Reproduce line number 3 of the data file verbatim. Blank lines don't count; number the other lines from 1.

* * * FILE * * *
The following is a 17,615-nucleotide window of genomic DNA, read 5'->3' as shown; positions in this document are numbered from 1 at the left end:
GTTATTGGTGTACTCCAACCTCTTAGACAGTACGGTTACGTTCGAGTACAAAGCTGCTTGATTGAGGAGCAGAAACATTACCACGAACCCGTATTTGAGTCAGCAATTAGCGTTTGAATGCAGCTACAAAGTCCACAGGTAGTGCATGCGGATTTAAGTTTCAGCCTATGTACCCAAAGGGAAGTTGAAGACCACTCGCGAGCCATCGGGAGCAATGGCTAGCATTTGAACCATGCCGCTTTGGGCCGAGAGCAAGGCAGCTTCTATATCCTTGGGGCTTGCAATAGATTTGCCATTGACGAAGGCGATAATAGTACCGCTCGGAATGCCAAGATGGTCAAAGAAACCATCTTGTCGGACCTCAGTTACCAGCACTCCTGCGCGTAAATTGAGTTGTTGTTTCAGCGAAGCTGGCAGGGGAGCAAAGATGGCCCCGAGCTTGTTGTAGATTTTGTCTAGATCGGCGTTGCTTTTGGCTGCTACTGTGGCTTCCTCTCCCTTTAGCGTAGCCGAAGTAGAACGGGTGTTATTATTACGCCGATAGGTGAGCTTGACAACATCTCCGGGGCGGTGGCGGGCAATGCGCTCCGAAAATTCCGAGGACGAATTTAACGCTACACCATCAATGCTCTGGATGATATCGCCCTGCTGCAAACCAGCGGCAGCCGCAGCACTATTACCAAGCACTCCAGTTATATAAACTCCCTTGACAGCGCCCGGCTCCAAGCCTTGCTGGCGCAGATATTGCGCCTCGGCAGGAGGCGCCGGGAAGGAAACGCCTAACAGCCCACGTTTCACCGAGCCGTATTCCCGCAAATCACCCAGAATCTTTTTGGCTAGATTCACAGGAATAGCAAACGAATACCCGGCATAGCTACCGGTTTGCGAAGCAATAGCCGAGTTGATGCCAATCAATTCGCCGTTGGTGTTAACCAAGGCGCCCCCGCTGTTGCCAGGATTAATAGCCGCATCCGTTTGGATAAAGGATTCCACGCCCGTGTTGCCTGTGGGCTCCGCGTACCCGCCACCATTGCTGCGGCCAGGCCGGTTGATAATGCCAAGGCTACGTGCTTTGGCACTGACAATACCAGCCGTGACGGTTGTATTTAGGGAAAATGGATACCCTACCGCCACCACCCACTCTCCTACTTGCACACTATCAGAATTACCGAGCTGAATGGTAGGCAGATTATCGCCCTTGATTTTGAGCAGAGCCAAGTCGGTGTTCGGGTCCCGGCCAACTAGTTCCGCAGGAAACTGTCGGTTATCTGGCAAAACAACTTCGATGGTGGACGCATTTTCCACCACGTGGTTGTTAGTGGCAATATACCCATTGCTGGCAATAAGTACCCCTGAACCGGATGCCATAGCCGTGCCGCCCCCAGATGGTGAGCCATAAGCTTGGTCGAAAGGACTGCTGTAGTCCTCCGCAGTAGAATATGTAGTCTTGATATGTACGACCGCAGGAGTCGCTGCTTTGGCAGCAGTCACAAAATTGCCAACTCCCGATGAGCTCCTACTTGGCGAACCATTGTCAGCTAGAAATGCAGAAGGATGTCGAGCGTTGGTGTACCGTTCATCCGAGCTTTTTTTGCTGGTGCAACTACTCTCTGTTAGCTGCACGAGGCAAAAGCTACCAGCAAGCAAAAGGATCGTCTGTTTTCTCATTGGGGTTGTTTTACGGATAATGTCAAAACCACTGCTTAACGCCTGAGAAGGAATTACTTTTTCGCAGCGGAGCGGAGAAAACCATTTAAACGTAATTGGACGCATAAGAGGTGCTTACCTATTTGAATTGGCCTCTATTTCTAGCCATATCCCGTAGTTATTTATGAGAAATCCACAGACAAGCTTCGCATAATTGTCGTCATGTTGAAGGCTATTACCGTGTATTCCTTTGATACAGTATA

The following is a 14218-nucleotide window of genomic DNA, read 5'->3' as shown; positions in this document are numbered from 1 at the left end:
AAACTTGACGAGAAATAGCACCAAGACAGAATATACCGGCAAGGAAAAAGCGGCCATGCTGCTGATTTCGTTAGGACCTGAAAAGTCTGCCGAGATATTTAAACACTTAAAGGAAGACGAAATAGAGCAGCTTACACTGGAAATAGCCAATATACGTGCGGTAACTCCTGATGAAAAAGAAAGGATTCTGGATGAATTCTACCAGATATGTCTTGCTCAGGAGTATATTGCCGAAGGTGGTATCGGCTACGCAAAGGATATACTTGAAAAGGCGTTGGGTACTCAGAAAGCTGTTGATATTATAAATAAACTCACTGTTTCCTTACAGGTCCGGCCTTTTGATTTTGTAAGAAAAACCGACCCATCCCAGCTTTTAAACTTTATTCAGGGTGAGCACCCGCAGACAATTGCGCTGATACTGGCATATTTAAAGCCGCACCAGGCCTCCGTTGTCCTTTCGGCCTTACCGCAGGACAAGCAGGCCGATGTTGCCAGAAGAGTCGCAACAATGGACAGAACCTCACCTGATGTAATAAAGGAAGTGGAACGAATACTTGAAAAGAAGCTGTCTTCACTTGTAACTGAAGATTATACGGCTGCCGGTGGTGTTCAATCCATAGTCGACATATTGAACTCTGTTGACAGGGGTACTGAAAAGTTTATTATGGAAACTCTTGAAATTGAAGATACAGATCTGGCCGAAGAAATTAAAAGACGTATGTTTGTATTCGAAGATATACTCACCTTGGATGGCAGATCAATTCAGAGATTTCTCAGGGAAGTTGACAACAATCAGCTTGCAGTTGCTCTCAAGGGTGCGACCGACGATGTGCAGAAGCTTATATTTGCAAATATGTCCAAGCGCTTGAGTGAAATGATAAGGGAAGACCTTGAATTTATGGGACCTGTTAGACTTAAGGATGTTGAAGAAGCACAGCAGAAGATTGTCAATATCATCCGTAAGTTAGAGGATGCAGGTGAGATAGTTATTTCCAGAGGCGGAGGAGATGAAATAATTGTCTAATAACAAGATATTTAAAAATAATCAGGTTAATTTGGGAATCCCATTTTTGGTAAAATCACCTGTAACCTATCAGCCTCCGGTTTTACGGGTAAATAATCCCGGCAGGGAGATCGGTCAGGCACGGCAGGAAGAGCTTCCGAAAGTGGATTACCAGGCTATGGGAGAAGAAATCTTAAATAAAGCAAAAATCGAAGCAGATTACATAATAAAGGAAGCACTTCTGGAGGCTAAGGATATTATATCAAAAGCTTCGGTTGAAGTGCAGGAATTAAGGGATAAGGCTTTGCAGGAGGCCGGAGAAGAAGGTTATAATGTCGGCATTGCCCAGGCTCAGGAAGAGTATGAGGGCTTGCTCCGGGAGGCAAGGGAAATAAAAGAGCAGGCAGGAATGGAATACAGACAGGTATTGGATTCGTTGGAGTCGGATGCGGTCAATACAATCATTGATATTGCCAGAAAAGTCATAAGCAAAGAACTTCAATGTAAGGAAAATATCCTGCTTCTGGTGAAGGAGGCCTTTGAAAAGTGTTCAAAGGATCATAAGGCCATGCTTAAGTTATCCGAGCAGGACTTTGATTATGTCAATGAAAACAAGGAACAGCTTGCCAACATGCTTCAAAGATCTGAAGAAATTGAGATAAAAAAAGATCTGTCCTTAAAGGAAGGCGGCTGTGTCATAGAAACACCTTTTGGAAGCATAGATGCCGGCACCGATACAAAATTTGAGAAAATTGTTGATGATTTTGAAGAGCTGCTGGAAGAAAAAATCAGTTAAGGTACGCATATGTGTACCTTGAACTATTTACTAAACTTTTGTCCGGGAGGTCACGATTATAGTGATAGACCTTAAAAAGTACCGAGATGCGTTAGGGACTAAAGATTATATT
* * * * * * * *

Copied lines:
The following is a 14218-nucleotide window of genomic DNA, read 5'->3' as shown; positions in this document are numbered from 1 at the left end: